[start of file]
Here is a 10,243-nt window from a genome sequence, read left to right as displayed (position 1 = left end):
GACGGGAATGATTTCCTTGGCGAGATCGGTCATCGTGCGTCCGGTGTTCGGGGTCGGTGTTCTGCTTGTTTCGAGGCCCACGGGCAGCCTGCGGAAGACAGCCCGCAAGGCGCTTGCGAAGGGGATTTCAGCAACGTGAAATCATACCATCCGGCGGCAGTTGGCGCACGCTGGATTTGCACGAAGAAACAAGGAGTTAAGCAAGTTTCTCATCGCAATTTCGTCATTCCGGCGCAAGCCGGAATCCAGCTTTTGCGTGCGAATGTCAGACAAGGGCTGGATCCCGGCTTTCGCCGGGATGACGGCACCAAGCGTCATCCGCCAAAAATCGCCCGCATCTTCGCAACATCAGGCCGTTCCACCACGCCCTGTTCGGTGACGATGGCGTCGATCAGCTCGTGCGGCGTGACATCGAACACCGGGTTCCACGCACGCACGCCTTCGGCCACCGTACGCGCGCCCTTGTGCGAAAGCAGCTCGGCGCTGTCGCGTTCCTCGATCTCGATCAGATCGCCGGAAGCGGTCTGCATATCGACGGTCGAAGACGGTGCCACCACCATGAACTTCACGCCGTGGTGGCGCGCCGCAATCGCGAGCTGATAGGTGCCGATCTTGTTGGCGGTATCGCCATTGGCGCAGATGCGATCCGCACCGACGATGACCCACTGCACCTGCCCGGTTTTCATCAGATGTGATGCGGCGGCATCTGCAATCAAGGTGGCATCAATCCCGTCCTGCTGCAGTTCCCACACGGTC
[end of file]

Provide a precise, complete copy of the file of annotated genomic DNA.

Here is a 10,243-nt window from a genome sequence, read left to right as displayed (position 1 = left end):
GACGGGAATGATTTCCTTGGCGAGATCGGTCATCGTGCGTCCGGTGTTCGGGGTCGGTGTTCTGCTTGTTTCGAGGCCCACGGGCAGCCTGCGGAAGACAGCCCGCAAGGCGCTTGCGAAGGGGATTTCAGCAACGTGAAATCATACCATCCGGCGGCAGTTGGCGCACGCTGGATTTGCACGAAGAAACAAGGAGTTAAGCAAGTTTCTCATCGCAATTTCGTCATTCCGGCGCAAGCCGGAATCCAGCTTTTGCGTGCGAATGTCAGACAAGGGCTGGATCCCGGCTTTCGCCGGGATGACGGCACCAAGCGTCATCCGCCAAAAATCGCCCGCATCTTCGCAACATCAGGCCGTTCCACCACGCCCTGTTCGGTGACGATGGCGTCGATCAGCTCGTGCGGCGTGACATCGAACACCGGGTTCCACGCACGCACGCCTTCGGCCACCGTACGCGCGCCCTTGTGCGAAAGCAGCTCGGCGCTGTCGCGTTCCTCGATCTCGATCAGATCGCCGGAAGCGGTCTGCATATCGACGGTCGAAGACGGTGCCACCACCATGAACTTCACGCCGTGGTGGCGCGCCGCAATCGCGAGCTGATAGGTGCCGATCTTGTTGGCGGTATCGCCATTGGCGCAGATGCGATCCGCACCGACGATGACCCACTGCACCTGCCCGGTTTTCATCAGATGTGATGCGGCGGCATCTGCAATCAAGGTGGCATCAATCCCGTCCTGCTGCAGTTCCCACACGGTC